U.S. net textile and apparel fiber imports rose in calendar year 2013, a first in 3 years as improved economic conditions pushed consumer demand higher. Total fiber product imports approached 17.6 billion raw-fiber-equivalent pounds in 2013, 4 percent above 2012 and the highest since 2010.
Total product exports also increased 4 percent in 2013 to nearly 3.7 billion pounds, the largest in 2 years. As a result, U.S. net textile and apparel product imports reached 13.9 billion pounds in 2013, compared with 13.4 billion pounds in 2012 and a record 15.1 billion pounds in 2007.
U.S. net product imports continue to consist largely of cotton fiber, but cotton’s share has declined in recent years as manmade fiber use has grown steadily. In 2013, cotton textile and apparel products accounted for about 48.5 percent of the total, while manmade fibers contributed nearly 45.5 percent. However, just 5 years ago, cotton contributed nearly 57 percent of the total compared with manmade fibers’ share of 36 percent.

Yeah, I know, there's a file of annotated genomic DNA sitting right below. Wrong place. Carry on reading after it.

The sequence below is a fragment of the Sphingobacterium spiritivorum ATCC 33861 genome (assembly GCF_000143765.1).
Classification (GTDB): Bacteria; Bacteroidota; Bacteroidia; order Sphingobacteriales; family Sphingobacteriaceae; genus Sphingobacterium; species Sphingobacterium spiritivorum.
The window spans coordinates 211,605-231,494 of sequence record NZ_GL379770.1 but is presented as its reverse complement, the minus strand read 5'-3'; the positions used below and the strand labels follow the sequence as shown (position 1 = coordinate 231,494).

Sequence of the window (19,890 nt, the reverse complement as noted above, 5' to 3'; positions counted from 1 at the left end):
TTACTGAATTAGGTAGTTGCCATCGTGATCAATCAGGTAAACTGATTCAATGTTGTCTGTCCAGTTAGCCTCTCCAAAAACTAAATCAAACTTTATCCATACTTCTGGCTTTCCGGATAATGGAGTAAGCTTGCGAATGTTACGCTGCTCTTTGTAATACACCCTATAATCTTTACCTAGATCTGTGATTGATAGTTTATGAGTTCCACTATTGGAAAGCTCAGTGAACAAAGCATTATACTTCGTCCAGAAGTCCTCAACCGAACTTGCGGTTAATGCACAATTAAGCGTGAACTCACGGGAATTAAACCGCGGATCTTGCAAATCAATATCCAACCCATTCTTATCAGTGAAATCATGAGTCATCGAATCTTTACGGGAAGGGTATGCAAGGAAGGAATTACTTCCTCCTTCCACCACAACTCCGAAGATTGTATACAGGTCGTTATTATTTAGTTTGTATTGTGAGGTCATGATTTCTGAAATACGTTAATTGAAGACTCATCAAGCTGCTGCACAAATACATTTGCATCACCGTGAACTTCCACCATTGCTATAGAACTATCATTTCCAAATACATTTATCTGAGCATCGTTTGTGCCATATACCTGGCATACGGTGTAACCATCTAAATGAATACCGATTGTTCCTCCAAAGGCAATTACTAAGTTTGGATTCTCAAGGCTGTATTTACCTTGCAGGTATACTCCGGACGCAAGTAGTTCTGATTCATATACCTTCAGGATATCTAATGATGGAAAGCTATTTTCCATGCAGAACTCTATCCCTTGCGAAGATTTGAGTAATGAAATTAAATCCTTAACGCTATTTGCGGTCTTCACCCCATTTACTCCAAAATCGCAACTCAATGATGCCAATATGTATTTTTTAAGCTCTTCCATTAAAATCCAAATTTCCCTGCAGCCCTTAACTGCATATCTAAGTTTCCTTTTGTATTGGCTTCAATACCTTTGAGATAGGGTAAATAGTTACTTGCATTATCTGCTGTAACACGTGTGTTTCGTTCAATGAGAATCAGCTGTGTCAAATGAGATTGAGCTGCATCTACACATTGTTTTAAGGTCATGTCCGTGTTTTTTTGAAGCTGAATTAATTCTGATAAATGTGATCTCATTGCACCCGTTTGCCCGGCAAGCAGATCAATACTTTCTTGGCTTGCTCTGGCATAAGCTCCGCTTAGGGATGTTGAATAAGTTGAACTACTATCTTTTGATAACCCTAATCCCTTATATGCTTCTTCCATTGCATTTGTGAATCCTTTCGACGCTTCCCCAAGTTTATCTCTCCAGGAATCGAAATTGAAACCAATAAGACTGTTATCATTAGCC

U.S. Cotton Supply Unchanged; Demand Revised Slightly
The U.S. cotton crop for 2013/14 remains estimated at nearly 13.2 million bales (upland at 12.55 million bales and extra-long staple at 636,000 bales), compared with last season’s 17.3-million-bale crop. USDA will release its next Cotton Ginnings report on March 25th and the final U.S. cotton production estimate for the 2013 crop on May 9th.
Based on the current crop estimate and beginning stocks of 3.9 million bales, the 2013/14 cotton supply totaled 17.1 million bales, 17 percent below a year ago and the lowest in nearly 3 decades.